There are more than 200,000 workplaces in New York State where fundamental labor standards do not apply, not even in theory. These are not sweatshops or salt mines. They are private homes, where housekeepers, nannies and caregivers for the elderly do work as important as it is isolated and unprotected.
The exclusion is a relic of the New Deal, when labor protections like overtime pay were written specifically to exclude domestic and farm labor. From exclusion it can be a short distance to abuse: to long hours, low pay, dehumanizing treatment, physical and sexual harassment.
Domestic workers and their advocates in New York have been pressing for reforms. They have been telling their stories in Albany and across the state and steadily gathering support for a Domestic Workers' Bill of Rights. The legislation, the first of its kind in the nation, would reform state labor law to provide basic protections like time-and-a-half pay for every hour over a 40-hour week; one day off a week; paid vacation and sick days; severance pay and health coverage – and a means of enforcing these standards in court.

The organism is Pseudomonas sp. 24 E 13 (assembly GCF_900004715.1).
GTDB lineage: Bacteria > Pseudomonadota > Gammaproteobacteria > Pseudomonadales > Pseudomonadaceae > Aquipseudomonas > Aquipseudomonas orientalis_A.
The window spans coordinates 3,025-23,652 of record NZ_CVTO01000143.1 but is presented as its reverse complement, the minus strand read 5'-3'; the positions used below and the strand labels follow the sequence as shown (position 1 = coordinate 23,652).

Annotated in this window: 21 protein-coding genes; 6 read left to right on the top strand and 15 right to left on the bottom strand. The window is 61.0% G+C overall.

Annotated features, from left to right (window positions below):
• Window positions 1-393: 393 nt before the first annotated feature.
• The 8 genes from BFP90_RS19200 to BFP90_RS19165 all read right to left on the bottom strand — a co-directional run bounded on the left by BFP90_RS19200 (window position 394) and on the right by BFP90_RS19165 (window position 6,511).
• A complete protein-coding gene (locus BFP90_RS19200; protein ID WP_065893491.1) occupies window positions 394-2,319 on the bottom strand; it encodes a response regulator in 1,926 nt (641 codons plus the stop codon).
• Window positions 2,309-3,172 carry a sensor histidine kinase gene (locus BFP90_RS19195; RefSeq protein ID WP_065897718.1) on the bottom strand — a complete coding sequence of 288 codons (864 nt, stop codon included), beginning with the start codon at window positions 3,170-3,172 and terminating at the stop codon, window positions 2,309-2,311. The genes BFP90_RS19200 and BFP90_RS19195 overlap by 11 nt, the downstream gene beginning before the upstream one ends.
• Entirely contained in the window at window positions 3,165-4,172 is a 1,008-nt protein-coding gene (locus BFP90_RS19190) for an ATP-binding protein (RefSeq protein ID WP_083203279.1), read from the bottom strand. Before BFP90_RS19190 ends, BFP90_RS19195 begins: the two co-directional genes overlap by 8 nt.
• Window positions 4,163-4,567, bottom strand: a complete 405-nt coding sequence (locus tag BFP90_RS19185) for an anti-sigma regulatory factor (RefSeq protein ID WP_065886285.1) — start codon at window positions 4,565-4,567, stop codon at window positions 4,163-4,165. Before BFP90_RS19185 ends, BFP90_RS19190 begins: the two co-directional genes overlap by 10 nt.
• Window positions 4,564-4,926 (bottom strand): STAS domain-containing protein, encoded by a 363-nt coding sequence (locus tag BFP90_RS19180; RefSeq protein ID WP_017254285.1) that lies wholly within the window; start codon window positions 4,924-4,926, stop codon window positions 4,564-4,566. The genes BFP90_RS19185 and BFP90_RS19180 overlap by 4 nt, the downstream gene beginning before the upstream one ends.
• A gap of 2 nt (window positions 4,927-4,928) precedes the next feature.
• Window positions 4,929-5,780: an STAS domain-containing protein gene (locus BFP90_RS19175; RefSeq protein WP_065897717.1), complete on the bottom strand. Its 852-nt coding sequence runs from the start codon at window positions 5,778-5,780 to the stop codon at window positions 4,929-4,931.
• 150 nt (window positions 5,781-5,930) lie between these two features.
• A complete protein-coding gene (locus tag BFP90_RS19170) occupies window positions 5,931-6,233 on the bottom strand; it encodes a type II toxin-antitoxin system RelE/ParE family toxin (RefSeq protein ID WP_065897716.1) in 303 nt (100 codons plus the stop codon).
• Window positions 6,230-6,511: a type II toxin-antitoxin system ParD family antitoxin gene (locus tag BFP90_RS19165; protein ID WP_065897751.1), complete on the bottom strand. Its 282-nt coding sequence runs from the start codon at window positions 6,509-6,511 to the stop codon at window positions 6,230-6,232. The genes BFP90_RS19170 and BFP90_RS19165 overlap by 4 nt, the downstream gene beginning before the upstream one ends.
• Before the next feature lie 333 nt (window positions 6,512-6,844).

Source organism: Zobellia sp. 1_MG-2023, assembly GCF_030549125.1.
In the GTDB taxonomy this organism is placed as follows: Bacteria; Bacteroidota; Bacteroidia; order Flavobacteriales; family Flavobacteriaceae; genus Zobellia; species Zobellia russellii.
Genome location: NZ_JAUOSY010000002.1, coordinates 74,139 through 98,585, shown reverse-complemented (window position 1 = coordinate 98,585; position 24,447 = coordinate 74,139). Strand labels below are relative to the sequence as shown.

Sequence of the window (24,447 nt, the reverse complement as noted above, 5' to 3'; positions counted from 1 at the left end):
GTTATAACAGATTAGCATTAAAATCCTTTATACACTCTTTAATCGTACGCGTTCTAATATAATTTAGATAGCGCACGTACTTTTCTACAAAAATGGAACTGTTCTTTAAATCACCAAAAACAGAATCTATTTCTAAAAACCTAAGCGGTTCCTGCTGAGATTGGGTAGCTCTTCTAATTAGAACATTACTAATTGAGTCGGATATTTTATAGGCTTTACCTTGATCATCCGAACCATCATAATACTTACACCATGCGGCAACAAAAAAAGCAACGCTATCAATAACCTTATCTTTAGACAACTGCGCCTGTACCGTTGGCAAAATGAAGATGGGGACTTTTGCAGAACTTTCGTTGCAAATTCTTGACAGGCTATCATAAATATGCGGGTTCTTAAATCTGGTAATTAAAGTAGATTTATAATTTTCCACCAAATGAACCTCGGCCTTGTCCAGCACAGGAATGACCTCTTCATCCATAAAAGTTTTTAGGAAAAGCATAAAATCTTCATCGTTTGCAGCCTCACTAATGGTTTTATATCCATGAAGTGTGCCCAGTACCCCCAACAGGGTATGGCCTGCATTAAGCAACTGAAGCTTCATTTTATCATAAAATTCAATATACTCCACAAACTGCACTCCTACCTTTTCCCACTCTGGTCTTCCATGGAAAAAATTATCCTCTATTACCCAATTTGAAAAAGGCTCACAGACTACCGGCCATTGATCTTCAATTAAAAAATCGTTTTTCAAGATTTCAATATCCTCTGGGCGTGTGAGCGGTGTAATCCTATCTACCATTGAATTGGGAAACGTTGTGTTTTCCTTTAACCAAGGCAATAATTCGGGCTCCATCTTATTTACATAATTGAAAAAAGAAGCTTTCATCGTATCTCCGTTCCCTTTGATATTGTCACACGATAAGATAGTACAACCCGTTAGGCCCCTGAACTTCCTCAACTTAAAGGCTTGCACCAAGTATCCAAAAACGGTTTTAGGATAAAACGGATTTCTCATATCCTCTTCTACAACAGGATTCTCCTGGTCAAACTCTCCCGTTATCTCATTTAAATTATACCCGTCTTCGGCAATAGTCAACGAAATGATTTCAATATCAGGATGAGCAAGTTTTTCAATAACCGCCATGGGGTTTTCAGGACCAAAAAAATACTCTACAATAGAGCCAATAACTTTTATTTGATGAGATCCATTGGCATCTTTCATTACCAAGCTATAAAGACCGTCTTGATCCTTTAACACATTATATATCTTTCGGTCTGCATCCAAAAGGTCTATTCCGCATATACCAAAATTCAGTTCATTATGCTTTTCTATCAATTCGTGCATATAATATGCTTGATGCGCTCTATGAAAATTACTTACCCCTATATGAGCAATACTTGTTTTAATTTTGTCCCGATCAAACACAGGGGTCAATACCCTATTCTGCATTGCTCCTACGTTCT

Most other workers take these standards for granted. They don't know what it's like to have to show up for work sick rather than be fired, to be denied privacy and dignity, to be powerless to demand decent treatment from their employers.
Backers of the bill had been confident that this could finally be the year for a groundbreaking victory, at least before the recent power struggle brought the Capitol to new depths of shame, ridicule and paralysis.
If the Legislature decides to return to its senses and start passing meaningful legislation that improves New Yorkers' lives, it should include the Domestic Workers' Bill of Rights. Albany, which has not been able to govern its way out of a paper bag, should at least be able to bestow some fundamental rights and protections on the invisible workers whose labors are a cornerstone of the New York economy.
Source: Editorial of The New York Times, 14 June 2009